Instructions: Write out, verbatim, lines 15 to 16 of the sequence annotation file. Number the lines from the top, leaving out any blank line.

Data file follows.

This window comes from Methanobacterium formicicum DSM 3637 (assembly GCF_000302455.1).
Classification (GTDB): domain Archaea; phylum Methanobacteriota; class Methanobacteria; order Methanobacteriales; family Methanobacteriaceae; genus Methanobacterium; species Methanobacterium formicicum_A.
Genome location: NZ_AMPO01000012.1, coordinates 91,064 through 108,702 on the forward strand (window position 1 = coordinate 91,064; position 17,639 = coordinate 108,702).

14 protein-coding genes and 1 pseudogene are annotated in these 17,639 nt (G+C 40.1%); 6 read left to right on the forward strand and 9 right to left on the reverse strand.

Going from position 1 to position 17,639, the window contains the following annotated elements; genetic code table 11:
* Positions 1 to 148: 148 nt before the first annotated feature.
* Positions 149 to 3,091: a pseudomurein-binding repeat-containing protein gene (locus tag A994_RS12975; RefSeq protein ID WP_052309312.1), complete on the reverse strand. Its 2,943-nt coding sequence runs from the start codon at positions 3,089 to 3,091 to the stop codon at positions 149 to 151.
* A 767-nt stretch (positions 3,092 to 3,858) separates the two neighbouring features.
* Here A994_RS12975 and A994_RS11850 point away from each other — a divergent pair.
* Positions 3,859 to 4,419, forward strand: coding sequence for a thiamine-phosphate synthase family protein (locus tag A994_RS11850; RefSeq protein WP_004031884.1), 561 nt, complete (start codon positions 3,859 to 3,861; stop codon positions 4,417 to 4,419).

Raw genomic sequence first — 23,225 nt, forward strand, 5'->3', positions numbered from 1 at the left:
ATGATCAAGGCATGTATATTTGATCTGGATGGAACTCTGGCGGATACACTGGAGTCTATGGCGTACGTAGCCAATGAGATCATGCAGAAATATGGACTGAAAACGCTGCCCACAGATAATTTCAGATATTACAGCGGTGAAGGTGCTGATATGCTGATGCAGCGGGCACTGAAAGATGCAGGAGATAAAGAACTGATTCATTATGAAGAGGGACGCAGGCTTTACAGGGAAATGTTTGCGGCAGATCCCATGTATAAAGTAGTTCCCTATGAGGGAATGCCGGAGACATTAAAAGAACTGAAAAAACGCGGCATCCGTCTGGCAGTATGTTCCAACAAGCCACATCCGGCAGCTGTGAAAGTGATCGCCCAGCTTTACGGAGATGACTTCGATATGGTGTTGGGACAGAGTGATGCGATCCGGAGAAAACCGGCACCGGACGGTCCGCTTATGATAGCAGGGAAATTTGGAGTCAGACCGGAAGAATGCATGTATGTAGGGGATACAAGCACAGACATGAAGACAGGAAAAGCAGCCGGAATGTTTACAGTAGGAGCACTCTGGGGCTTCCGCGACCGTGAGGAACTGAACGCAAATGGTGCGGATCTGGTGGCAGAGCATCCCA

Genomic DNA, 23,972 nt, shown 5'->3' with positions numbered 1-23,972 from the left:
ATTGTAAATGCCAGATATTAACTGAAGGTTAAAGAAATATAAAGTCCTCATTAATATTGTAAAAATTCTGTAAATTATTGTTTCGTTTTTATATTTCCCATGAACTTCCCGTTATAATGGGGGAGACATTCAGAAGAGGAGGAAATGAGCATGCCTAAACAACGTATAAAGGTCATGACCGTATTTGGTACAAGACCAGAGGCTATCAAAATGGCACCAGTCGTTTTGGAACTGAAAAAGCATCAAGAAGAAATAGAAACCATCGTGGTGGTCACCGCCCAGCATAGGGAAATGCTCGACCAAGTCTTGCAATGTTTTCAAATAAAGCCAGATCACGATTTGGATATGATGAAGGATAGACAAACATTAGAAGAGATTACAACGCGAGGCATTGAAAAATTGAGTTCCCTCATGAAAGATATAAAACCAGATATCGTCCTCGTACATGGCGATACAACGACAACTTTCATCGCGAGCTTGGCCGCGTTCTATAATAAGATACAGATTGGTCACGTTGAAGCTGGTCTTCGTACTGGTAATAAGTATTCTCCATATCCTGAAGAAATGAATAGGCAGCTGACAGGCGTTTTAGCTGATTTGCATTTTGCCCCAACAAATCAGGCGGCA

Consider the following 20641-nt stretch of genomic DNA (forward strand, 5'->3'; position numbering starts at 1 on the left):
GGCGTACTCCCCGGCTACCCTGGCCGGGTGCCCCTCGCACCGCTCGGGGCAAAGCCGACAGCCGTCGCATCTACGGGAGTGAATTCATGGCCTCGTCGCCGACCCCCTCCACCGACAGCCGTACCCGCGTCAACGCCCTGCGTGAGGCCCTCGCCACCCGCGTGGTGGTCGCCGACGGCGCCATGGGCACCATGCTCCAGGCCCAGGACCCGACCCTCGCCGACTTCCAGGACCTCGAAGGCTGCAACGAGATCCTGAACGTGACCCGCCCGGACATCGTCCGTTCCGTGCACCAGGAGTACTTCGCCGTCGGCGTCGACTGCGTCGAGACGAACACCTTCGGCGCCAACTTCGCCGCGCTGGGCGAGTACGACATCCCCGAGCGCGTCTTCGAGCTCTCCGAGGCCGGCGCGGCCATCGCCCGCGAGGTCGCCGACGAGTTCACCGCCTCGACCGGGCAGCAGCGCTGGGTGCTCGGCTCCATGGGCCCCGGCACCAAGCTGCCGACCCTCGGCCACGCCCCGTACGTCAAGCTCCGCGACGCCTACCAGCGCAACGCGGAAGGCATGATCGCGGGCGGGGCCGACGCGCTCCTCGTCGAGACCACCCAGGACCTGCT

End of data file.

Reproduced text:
Consider the following 20641-nt stretch of genomic DNA (forward strand, 5'->3'; position numbering starts at 1 on the left):
GGCGTACTCCCCGGCTACCCTGGCCGGGTGCCCCTCGCACCGCTCGGGGCAAAGCCGACAGCCGTCGCATCTACGGGAGTGAATTCATGGCCTCGTCGCCGACCCCCTCCACCGACAGCCGTACCCGCGTCAACGCCCTGCGTGAGGCCCTCGCCACCCGCGTGGTGGTCGCCGACGGCGCCATGGGCACCATGCTCCAGGCCCAGGACCCGACCCTCGCCGACTTCCAGGACCTCGAAGGCTGCAACGAGATCCTGAACGTGACCCGCCCGGACATCGTCCGTTCCGTGCACCAGGAGTACTTCGCCGTCGGCGTCGACTGCGTCGAGACGAACACCTTCGGCGCCAACTTCGCCGCGCTGGGCGAGTACGACATCCCCGAGCGCGTCTTCGAGCTCTCCGAGGCCGGCGCGGCCATCGCCCGCGAGGTCGCCGACGAGTTCACCGCCTCGACCGGGCAGCAGCGCTGGGTGCTCGGCTCCATGGGCCCCGGCACCAAGCTGCCGACCCTCGGCCACGCCCCGTACGTCAAGCTCCGCGACGCCTACCAGCGCAACGCGGAAGGCATGATCGCGGGCGGGGCCGACGCGCTCCTCGTCGAGACCACCCAGGACCTGCT